Tony pants hard in broken gasps, head thrown back, and tilting his hips upward — whatever gives Steve the easiest access. “Oh fuck. Yes.” He almost screams. The slap of Steve’s flesh against his ass seems louder in his ears and the feeling of his cock bobbing in the man’s hand is almost too much. He’s so, so agonizingly close — he brushes Steve’s hand away and curls his hand around the head of his cock, tugging, all of his muscles tight and coiled.

“Ah, ah — fuck — Steve!” He comes in breathy, ropey spurts that splash off Steve’s heaving chest and pool on his.

Steve’s hips still, and Tony catches the briefest, decadent smile on Steve’s face before his nose begins to drag along Tony’s chest, his deft tongue licking Tony’s wanton mess up, his hard length still seated deep inside Tony’s twitching body.

And then he jerks up, all good humor evaporating from his wide blue eyes. He looks like he’s just had a bucket of ice dumped down his shirt. They both probably do.

Because they've both just heard glass rattle and the creak of door hinges.

“Oh. Um.” Through the gap between Steve’s arm and side, Tony can see Banner has turned red as a beet. The Doc’s Adam’s apple bobs noticeably. “I thought I heard someone hurt.”

There is a very, very awkward moment of silence.

“I’ll just…go.” He finally says, and hastily shuts the door behind him.

Once they’re alone again, Steve’s withdraws. He’s flaccid and his entire demeanor has changed. He doesn’t seem to be able to look at Tony as he runs his hands through his hair. “Oh, God. What have I done? Here it was just rumors, but now…”

Tony’s worried. He tries to lay his pinioned hands on Steve’s shoulder, only to have the sheriff jerk away. “Hey, what’s gotten into you?”

“I’ve just been caught taking advantage of the town drunk, that’s what!”

Tony blinks, and then snickers. “Taking advantage of? Sheriff, I’m not some wilting flower bent over your knee. I’m a full grown man.”

“That’s half the problem,” Steve snaps.

Here it was just rumors.

Here as in Timely?

That’s when it clicks for Tony. He stops laughing as what he's suspected for so long is confirmed. “Bucky wasn’t just your deputy, was he?”

Steve’s jaw clenches tight.

“Is he the reason you can’t go back east?”

The blue eyes flick up to meet Tony’s. How do you know that? They ask. After a long pause he blows out a long breath. “We were both eighteen, but he was a judge’s son. They called me a corrupter of the youth.”

“So you ran away west.”

“I should have left him in Boston.”’

Ah. There it is: what he sensed under the hesitation earlier. Steve blames himself, thinks he's the catalyst that brought his partner out here to his death. And now Tony understands the other reason Steve is so on edge.

A tree with deep roots can’t throw caution to the wind like a seedling.

The injustice of it all is infuriating because Steve is a man he can’t picture running from anything. But bullies, thugs, and robber barons, are one thing. They can be punched in the face. The weight of public scorn is an entirely different beast.

“For what it’s worth,” Tony says, “I don’t think we have to worry about Doc." Judging how he's kept quiet about the whole gunshot thing, Tony's optimistic.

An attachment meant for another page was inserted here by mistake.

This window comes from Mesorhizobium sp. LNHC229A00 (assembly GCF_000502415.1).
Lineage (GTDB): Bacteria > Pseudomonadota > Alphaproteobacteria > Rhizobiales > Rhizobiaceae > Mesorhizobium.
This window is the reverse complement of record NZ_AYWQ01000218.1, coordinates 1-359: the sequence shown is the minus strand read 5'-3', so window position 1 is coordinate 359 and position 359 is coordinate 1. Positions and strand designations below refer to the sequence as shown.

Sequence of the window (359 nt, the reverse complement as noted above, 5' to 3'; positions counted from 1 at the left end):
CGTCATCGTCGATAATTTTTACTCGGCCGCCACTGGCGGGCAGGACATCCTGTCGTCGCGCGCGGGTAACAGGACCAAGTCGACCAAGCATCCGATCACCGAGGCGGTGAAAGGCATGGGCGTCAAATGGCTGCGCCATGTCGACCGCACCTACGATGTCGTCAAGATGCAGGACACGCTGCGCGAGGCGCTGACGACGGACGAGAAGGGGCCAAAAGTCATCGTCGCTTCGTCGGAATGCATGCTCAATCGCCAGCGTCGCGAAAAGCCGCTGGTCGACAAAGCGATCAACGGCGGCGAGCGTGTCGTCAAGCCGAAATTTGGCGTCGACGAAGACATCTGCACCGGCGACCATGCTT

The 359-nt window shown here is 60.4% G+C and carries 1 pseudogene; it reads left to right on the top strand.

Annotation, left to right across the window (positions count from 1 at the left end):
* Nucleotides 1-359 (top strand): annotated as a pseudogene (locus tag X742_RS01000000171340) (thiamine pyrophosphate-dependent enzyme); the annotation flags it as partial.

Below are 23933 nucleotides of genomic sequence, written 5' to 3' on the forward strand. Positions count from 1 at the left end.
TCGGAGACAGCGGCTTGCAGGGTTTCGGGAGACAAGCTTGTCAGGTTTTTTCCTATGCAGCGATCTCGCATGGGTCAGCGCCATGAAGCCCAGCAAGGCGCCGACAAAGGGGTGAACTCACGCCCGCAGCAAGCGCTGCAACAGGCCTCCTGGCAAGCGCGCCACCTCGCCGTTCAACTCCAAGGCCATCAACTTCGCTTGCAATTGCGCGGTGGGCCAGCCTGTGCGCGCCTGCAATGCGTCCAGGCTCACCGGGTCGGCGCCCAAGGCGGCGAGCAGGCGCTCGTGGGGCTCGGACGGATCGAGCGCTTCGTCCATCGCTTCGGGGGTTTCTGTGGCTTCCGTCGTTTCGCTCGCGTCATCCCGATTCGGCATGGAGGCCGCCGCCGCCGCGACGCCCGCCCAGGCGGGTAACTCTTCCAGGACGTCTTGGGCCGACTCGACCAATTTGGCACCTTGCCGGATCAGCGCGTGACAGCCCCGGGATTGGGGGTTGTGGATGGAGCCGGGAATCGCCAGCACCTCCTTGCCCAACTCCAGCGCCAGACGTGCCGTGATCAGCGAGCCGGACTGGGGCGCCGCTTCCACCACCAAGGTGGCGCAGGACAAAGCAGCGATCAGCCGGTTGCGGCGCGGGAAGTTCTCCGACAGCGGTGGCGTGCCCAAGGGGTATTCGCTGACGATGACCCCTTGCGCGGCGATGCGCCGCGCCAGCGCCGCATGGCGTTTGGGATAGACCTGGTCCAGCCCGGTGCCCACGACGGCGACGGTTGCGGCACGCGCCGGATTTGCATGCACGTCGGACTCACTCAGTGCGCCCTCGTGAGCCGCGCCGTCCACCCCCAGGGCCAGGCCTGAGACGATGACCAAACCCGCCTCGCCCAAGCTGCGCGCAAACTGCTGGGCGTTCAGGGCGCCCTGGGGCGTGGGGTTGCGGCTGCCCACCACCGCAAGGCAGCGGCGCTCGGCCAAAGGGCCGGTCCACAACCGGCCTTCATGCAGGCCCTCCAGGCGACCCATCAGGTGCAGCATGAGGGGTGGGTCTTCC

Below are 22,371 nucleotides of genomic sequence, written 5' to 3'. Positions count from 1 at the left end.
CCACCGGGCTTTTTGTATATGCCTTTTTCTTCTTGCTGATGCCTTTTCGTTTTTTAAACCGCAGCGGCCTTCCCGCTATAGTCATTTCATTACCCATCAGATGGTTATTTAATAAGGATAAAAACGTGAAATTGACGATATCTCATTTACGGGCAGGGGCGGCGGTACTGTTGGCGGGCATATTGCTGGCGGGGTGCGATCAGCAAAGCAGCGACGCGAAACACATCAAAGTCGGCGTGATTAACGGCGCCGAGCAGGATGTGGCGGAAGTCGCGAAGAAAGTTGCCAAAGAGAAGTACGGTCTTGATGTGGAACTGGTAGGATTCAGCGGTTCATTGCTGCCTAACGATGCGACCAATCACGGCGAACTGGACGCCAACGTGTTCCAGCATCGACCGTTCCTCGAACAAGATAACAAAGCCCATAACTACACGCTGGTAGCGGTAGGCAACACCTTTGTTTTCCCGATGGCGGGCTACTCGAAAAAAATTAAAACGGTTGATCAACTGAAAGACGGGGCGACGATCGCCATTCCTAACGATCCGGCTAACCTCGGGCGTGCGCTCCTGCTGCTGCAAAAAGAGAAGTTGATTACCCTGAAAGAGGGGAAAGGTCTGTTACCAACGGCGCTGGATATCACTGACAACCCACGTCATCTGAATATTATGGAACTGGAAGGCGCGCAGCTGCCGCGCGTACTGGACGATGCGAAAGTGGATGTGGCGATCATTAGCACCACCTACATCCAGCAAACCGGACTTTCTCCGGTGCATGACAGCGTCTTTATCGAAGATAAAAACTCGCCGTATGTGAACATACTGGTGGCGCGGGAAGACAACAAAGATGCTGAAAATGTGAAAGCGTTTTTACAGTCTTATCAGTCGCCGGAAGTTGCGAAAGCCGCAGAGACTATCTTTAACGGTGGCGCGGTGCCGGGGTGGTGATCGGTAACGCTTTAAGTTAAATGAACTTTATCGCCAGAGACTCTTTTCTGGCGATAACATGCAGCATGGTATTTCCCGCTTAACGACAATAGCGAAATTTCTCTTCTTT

Steve’s face falls further. “Why? Do you have an…arrangement?”

“I suppose you could call it —" Tony’s brain catches up to his mouth when Steve starts to glower. “Wait, what do you mean by arrangement? Do you—” He can’t help grinning as the absurdity of it all dawns on him. “Is that why you were so interested in Banner’s house call?” He tries so very hard not to crow, but it still comes out sounding triumphant. “Were you jealous, Rogers?”

Steve crosses his arms, but his red ears are tell-tale.

“Banner was making sure it didn’t fester,” Tony motions at the gauze-wrapped wound on his leg. He wonders if the sheriff even noticed in the haze of things. “Whatever his feeling on what he saw, I don’t think he could afford to run either of us out of town. As for me,” Tony shuts his eyes and stretches his arms out. He brings them up, tapping himself with a feathered touch on the nose before peeking one blue eye open, “I am stone cold sober.”

Steve looks like the earth has stopped shaking beneath him. Though that isn’t to say he looks good. Unsettled doubt still lines the crease of his brow as he takes out the key and frees Tony’s wrists. “I guess you’re free to go then.”

He actually seems surprised when Tony doesn’t just up and stroll out.

“You promised you’d help me get back my invention.”

Steve blinks. “I suppose I did.”

“Well, are you going to take down an official report?”

“What? Now?”

Tony sits, crossing his legs, still wearing just his rumpled shirt. “You got more pressing matters?”

“I…suppose not,” Steve says reluctantly, taking out a battered register.

“Good,” Tony watches as Steve scribbles down his description of the theft. He emphasizes the footprints he found on his bedroom floor. “So you’ll have time to come by?”

Steve looks up confused.

“I assume you’ll want to conduct a follow up investigation at the scene." Tony adopts his best rakish smile. "A thorough one.”

Steve swallows, slides the book back into his desk drawer, and nods.

He may have lost the helmet — for now, Tony tells himself — but he thinks it might actually be worth it for what he's gained.